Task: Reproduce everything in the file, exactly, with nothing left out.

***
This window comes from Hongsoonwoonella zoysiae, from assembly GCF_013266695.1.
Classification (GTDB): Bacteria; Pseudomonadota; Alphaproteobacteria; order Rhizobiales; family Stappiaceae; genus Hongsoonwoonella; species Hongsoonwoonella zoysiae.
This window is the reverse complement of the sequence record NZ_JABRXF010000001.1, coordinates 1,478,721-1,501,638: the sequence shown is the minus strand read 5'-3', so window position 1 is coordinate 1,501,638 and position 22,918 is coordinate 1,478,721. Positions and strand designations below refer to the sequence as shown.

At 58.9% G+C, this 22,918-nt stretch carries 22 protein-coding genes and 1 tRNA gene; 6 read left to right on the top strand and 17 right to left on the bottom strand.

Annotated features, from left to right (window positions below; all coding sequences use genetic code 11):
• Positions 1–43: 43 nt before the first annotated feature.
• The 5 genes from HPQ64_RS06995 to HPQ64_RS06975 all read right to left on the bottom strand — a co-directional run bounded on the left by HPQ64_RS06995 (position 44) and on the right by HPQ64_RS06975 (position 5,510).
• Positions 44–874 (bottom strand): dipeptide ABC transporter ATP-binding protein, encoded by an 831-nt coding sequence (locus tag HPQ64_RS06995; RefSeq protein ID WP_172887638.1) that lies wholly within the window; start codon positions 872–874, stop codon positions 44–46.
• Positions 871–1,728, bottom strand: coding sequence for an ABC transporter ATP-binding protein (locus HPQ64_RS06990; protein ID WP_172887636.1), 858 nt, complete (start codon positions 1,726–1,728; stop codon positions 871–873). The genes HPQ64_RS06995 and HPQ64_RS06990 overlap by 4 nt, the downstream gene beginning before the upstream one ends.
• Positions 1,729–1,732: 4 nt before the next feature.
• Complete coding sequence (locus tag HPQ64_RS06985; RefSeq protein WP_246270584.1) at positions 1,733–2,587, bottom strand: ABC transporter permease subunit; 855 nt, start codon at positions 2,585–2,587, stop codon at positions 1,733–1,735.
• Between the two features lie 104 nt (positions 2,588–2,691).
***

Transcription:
This window comes from Hongsoonwoonella zoysiae, from assembly GCF_013266695.1.
Classification (GTDB): Bacteria; Pseudomonadota; Alphaproteobacteria; order Rhizobiales; family Stappiaceae; genus Hongsoonwoonella; species Hongsoonwoonella zoysiae.
This window is the reverse complement of the sequence record NZ_JABRXF010000001.1, coordinates 1,478,721-1,501,638: the sequence shown is the minus strand read 5'-3', so window position 1 is coordinate 1,501,638 and position 22,918 is coordinate 1,478,721. Positions and strand designations below refer to the sequence as shown.

At 58.9% G+C, this 22,918-nt stretch carries 22 protein-coding genes and 1 tRNA gene; 6 read left to right on the top strand and 17 right to left on the bottom strand.

Annotated features, from left to right (window positions below; all coding sequences use genetic code 11):
• Positions 1–43: 43 nt before the first annotated feature.
• The 5 genes from HPQ64_RS06995 to HPQ64_RS06975 all read right to left on the bottom strand — a co-directional run bounded on the left by HPQ64_RS06995 (position 44) and on the right by HPQ64_RS06975 (position 5,510).
• Positions 44–874 (bottom strand): dipeptide ABC transporter ATP-binding protein, encoded by an 831-nt coding sequence (locus tag HPQ64_RS06995; RefSeq protein ID WP_172887638.1) that lies wholly within the window; start codon positions 872–874, stop codon positions 44–46.
• Positions 871–1,728, bottom strand: coding sequence for an ABC transporter ATP-binding protein (locus HPQ64_RS06990; protein ID WP_172887636.1), 858 nt, complete (start codon positions 1,726–1,728; stop codon positions 871–873). The genes HPQ64_RS06995 and HPQ64_RS06990 overlap by 4 nt, the downstream gene beginning before the upstream one ends.
• Positions 1,729–1,732: 4 nt before the next feature.
• Complete coding sequence (locus tag HPQ64_RS06985; RefSeq protein WP_246270584.1) at positions 1,733–2,587, bottom strand: ABC transporter permease subunit; 855 nt, start codon at positions 2,585–2,587, stop codon at positions 1,733–1,735.
• Between the two features lie 104 nt (positions 2,588–2,691).